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This past week, up to my elbows in a burlap table runner, candles, fancy dishes, twine-wrapped utensils and a positively enormous raw turkey, I turned to my sister and said, “This sure is a lot of work for a meal that will last less than an hour.”
She agreed, and then added, “But life is so short. We might as well make it beautiful along the way.”
There are so many events in life where the preparation time far exceeds the actual event: the late nights spent sewing a Halloween costume; the practicing of a piece of music for a two-minute performance; the hours spent dribbling a ball or perfecting the jump shot; the cooking of nearly every family meal.
In our impatience, we may forget a few things.
First, the journey along the way is just as important as the final product or event. Sometimes it’s so easy to focus on the outcome that we lose sight of how we’re getting there. Do we choose our words and actions with intention? Do we take the time to fix mistakes? Are we honest in our choices? Do we make decisions at the expense of others?
Second, God cares about creating beauty. I believe there’s a reason we’re attracted to bright colors, sweeping vistas, a vase of flowers, the graceful lilt of an athlete, a thin, haunting melody and an arresting photograph. Those images, sounds or smells evoke meaning. They allow us to feel more deeply.
In “Pilgrim at Tinker Creek,” Annie Dillard writes, “After the one extravagant gesture of creation in the first place, the universe has continued to deal exclusively in extravagances, flinging intricacies and colossi down aeons of emptiness, heaping profusions on profligacies with ever-fresh vigor. The whole show has been on fire from the word go.”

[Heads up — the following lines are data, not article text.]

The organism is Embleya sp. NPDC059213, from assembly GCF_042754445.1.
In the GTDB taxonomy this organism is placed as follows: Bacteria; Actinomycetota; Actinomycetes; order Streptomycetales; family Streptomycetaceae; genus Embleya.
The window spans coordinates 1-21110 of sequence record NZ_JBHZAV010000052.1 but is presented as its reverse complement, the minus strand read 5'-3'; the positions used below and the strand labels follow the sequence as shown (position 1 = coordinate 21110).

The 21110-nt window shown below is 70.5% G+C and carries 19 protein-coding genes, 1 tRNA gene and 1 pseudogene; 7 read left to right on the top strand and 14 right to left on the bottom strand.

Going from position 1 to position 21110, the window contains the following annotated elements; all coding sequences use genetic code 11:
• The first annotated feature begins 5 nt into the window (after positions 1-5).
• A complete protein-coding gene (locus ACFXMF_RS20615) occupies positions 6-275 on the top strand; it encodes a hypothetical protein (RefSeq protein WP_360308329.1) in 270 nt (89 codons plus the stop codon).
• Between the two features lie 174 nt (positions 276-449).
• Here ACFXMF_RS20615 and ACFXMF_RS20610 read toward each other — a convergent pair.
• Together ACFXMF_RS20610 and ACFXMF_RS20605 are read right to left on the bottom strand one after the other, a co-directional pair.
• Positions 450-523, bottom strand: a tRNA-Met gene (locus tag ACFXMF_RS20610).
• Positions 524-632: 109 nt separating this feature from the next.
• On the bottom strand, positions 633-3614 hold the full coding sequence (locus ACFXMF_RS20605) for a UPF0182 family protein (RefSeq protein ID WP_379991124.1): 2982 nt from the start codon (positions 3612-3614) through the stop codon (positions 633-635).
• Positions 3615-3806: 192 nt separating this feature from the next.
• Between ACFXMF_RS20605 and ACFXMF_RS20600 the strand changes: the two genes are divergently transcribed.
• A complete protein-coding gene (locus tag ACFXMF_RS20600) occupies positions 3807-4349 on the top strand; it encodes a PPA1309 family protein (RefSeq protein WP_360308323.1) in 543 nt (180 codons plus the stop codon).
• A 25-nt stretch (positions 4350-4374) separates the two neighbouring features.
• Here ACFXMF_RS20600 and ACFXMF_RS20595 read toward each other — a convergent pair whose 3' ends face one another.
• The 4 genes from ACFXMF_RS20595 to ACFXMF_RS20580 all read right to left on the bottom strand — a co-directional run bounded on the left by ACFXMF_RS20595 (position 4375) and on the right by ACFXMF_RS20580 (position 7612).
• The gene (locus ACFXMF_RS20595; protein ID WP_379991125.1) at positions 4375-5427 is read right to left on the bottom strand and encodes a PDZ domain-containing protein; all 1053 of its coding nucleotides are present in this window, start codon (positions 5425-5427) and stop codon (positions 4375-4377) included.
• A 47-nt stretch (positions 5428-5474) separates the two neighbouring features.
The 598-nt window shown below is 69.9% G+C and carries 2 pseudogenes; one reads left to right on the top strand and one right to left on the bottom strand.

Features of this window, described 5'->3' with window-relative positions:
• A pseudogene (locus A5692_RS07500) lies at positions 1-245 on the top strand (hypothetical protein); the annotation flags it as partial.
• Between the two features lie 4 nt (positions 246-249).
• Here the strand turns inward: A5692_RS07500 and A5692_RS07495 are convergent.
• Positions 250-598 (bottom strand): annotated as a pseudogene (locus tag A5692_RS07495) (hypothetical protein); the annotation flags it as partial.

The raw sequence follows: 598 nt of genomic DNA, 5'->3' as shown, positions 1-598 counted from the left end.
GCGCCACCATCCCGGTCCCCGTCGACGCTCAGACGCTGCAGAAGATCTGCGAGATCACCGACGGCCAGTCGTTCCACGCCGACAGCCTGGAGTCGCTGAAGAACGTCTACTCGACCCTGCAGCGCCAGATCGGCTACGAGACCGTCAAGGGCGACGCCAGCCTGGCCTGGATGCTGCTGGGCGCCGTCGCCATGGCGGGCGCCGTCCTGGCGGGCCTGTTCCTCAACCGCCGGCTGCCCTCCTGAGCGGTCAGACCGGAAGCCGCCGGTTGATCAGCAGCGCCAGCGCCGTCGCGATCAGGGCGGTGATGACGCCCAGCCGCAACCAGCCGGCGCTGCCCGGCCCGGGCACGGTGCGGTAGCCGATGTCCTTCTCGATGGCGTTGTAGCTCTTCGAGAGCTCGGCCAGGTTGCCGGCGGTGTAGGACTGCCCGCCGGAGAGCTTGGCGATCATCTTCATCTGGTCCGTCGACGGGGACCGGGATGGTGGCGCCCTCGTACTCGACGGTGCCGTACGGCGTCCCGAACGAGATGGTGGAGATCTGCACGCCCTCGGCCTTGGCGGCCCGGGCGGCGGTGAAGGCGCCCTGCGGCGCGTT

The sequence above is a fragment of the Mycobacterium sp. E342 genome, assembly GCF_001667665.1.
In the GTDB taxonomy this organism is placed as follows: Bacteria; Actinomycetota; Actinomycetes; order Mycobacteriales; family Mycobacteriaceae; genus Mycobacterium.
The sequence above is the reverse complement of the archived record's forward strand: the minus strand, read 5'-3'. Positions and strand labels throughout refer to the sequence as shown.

I simply love that idea, that the world deals exclusively in extravagances for no other reason than to bring us joy, to remind us that creation is never wasted.
As we enter this most wonderful time of year, it’s easy to put on our holiday blinders. The to-do list is simply so long. The monumental task of creating a magical Christmas for those we love can seem overwhelming. The calendar is so overrun by concerts and parties that there isn’t a spare moment to pause for reflection. I know I’m not the only parent who arrives at Christmas morning breathing a sigh of relief that I’ve survived yet another December.
And yet, life is so short. There’s a reason we wrap our house in bright lights, roll out thick sugar cookie dough, perfect that tenor line of “Angels We Have Heard on High,” read aloud from the glossy pages of “The Polar Express” and sigh when the Sugar Plum Fairy twirls across the stage.
Dillard writes, “The answer must be, I think, that beauty and grace are performed whether or not we will sense them. The least we can do is try to be there.”
This Christmas, let us be there, part of the whole show, flinging our intricacies, watching the season unfold and finding ways to make the creation process as meaningful as that last shiny package under the tree.
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